Charity begins at the IRS

By DeusExMacintosh

Steve Miller quits over IRS targetting of conservative charities

The head of the US tax agency has quit after it emerged his staff singled out conservative groups for extra scrutiny, President Barack Obama has announced.

Treasury Secretary Jack Lew had asked for and accepted the resignation of Internal Revenue Service (IRS) Acting Commissioner Steve Miller, he said.

“I will do everything in my power to make sure nothing like this happens again,” Mr Obama told news media.

The scandal has been one of several to rattle the White House in recent days.

Earlier on Wednesday, US Attorney General Eric Holder faced four hours of questioning at a Congressional hearing on the IRS, the secret seizure of phone records from the Associated Press news agency, and the attack on the US consulate in the Libyan city of Benghazi.

Mr Holder told the House judiciary committee that it would take time for the FBI to determine if any laws had been broken by IRS personnel…

Senior IRS officials told the watchdog that the decision to focus on conservative groups had not been influenced by any individual or organisation outside the agency.

Some Republicans, including two high-profile governors, have called for a special prosecutor to investigate.

House Speaker John Boehner told reporters earlier on Wednesday: “My question is, who’s going to jail over this scandal?”

At least three Congressional panels are planning hearings, and House oversight committee chairman Representative Darrell Issa said he had asked five mid-level IRS employees be made available for questioning.

BBC News

For more background on how American charity law has been mis-managed by the IRS and electoral donation rules flagrantly abused by political groups, see this excellent piece in The Washington Post.

H/T: Skepticlawyer via facebook.

(This is also the weekend chit-chat post…)

14 Comments

  1. kvd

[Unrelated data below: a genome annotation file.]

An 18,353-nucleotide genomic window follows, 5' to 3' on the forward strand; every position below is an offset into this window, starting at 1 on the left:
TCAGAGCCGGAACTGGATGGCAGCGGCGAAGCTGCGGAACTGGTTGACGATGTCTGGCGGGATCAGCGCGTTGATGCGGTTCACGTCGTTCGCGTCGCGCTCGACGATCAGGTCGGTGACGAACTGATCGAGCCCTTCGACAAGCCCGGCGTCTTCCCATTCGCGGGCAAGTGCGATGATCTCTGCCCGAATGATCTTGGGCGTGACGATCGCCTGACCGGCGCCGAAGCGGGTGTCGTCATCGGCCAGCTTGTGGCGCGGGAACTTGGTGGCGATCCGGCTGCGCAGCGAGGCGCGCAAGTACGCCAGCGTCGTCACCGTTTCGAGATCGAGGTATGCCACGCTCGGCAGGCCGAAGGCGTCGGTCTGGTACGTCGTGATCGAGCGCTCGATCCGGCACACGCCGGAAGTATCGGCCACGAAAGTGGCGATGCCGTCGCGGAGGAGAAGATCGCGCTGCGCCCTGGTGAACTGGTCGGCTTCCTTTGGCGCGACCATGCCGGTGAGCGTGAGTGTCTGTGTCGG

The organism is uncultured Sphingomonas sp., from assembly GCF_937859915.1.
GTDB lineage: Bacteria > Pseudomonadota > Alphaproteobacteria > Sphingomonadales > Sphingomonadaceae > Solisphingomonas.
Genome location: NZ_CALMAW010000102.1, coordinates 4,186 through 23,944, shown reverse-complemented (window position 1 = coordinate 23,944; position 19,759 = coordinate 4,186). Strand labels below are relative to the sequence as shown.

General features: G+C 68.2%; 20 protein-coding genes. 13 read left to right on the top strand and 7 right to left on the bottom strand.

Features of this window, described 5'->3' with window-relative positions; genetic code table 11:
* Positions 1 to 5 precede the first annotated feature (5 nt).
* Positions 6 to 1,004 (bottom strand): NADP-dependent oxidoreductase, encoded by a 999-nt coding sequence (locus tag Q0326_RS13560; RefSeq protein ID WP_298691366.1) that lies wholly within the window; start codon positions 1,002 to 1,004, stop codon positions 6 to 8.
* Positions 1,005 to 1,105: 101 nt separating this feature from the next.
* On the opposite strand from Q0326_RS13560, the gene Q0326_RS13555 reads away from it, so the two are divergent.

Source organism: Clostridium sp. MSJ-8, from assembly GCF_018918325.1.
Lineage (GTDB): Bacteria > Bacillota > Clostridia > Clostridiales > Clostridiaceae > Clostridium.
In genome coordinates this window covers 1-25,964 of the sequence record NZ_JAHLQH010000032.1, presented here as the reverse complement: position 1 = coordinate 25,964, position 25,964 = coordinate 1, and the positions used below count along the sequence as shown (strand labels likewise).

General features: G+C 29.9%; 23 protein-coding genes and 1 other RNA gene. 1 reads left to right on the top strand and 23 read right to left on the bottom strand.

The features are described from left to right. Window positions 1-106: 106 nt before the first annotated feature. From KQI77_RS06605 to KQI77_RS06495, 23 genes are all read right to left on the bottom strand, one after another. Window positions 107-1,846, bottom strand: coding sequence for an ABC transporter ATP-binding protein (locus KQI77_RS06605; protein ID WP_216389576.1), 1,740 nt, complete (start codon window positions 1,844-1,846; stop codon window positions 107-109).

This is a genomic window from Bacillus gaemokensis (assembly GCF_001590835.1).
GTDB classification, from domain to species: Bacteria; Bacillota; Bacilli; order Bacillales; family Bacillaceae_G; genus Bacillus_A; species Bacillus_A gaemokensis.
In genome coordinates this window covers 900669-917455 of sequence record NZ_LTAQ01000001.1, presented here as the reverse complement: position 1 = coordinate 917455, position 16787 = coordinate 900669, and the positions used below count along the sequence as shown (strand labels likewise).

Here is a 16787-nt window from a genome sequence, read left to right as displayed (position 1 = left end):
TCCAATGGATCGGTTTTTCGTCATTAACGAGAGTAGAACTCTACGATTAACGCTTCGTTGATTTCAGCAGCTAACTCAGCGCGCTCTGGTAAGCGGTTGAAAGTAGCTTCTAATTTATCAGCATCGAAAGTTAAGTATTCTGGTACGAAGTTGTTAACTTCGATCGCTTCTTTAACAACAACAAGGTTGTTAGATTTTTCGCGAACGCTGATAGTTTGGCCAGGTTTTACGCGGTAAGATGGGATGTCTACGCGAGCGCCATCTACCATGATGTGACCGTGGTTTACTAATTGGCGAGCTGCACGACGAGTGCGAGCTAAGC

Posted May 18, 2013 at 4:58 am | Permalink

    re the WaPo story, you can argue all day about how harshly or leniently any legislation should be either written or enforced, but that is quite a separate discussion from the one at issue here: that any such law should be apolitical.

    Much more on point, again from WaPo, is this editorial.

  2. Posted May 18, 2013 at 10:31 am | Permalink

    Interesting week. I guess it may be another instance of cognitive bias, but I thought Abbotts budget reply speech was very well put together and presented. Without scaring the horses he has presented the voters with a way out of the morass and that’s something that Swan couldn’t achieve. When he presented 4 deficit budgets, promised a surplus, then not only delivered another deficit but promised 4 more deficits he left voters wondering if indeed this was a permanent state of affairs. As somebody who’s politics were honed through Hawke/ Keating it really surprises me that Labour can be as inept as this crowd are.

  3. Posted May 19, 2013 at 8:17 am | Permalink

    Sooling the law onto your political enemies?
    This is how Obama will be remembered.
    The silver lining: At least he now won’t be remembered primarily for his incompetence.

  4. Posted May 19, 2013 at 9:32 am | Permalink

    Steve,
    One presumes that a chief law officer would be above political interference. Have things changed or is it just that we see the past through rose coloured glasses? How do you guard against this sort of event in the future?

    I guess these are questions for the lawyerly types as well.

  5. Posted May 19, 2013 at 11:15 am | Permalink